I can’t read much of it, yet it seems to speak very well to many interests of mine.
Red and blue pencils, leadholders, quirky office accessories – they’re all here, and featured prominently.
The magazine is in Japanese, with about 150 glossy pages crammed full of photos of woodcase pencils, mechanical pencils, leadholders, erasers, sharpeners, staplers, hole punches, rulers, and much more.
Yes, they have a page on Vernier calipers:
Image used courtesy of isu at the uncomfortable chair
The Tortoise Lead Pointer is a remarkable all-in-one unit for blade sharpening of leads. It can handle:
1.18mm: Traditional mechanical pencils (pre-1950?), and today, Yard-O-Led, some Autopoint, and some Retro 51 pencils.
2.0mm: A standard lead diameter.
3.15mm: A standard lead diameter.
3.8mm: Less common – used by the Pilot Croquis, and some Koh-I-Noor models.
5.6mm: A standard lead diameter.
Two sharpening angles are offered for 2.0mm leads.
I like the playful name, the design, and the focus on the leadholder culture. Though there are individual sharpeners and lead pointers on the market, I have never seen such an all-in-one unit. I look forward to getting one.
The product can be purchased at bundoki.com.
The design behind the product is thanks to U5 Architects Unit.
Please see the review and additional photos at the uncomfortable chair.
This site now has an index page. I’ve tried to put links to most of the past pencil and stationery content, organized by topic. I also created links to the most popular posts (so far). Please let me know if there are any problems.
Link: pencil talk index
Thanks to those who voted or left comments in this informal poll.
Unsharpened pencils were preferred, with the final tally being 35 for unsharpened, 17 for sharpened.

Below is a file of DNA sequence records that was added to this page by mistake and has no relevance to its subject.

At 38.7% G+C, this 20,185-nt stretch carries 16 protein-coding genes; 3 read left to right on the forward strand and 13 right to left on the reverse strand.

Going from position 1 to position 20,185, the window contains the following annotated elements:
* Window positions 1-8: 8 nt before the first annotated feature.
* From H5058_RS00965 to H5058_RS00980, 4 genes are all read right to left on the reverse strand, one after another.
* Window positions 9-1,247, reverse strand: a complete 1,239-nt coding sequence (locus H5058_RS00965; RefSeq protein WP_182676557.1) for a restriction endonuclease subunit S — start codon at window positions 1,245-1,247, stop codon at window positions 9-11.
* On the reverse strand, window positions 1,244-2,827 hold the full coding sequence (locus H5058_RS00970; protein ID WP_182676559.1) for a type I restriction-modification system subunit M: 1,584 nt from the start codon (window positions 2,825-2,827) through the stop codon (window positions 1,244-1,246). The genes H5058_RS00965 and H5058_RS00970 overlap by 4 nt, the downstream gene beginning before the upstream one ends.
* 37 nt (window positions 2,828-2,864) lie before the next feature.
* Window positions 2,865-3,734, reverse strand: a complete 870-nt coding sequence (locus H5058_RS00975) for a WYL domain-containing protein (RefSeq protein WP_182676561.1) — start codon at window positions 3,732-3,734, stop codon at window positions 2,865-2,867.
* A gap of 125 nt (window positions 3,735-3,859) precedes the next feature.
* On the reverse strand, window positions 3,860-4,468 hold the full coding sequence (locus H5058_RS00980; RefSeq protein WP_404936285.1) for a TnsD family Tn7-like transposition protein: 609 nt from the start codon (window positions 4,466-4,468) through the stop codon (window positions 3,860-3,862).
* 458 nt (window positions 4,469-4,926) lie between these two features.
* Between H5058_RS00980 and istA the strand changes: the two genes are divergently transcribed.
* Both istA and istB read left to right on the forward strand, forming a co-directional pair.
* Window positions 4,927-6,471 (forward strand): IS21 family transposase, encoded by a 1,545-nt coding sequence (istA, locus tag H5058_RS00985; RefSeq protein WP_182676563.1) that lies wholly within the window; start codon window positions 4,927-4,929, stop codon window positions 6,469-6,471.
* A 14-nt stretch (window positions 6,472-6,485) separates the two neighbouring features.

fixedgearfiend asked, “How are the pencils that come pre-sharpened, sharpened?” Staedtler’s Pencil Facts website has a video that very briefly shows factory sharpening. The machine is moving quickly, and the video is quite small, so it’s hard to give too much description – but it seems to be capable of sharpening several pencils in a second.
Kent mentioned the retail experience. Stores often have scratch pads to try out pens, pencils, and markers – but that won’t work with unsharpened pencils. So retail needs may be another factor in a manufacturer’s decision.
I wonder what the subject of the next poll should be.
An interesting, artist-oriented perspective on sharpening pencils:
Link: The art of sharpening pencils
I just received a Draplin Design Co. Factory Floor Issue Longhand Set. It’s like an early Hallowe’en loot bag for stationery/design lovers.
The shop floor never looked so good. The set included:
Field Notes ruler
Field Notes sharpener
Field Notes notebooks
Draplindustries carpenter pencils
Draplin round pencil
Draplindustries ballpont pen
Draplin Anvil decal
This was much more than I ordered. They threw in a number of these items as extras.
I don’t know how they did it, but they’ve got the retro industrial look down pat. With many touches of whimsy.
The fun doesn’t end there. The envelope in which this was delivered was addressed “Canada, eh!”, which someone at the post office found the need to manually annotate as “CANADA”.
There is something that just feels great about a talented designer taking on these “ordinary” items. I will definitely keep an eye on Draplin for their future projects.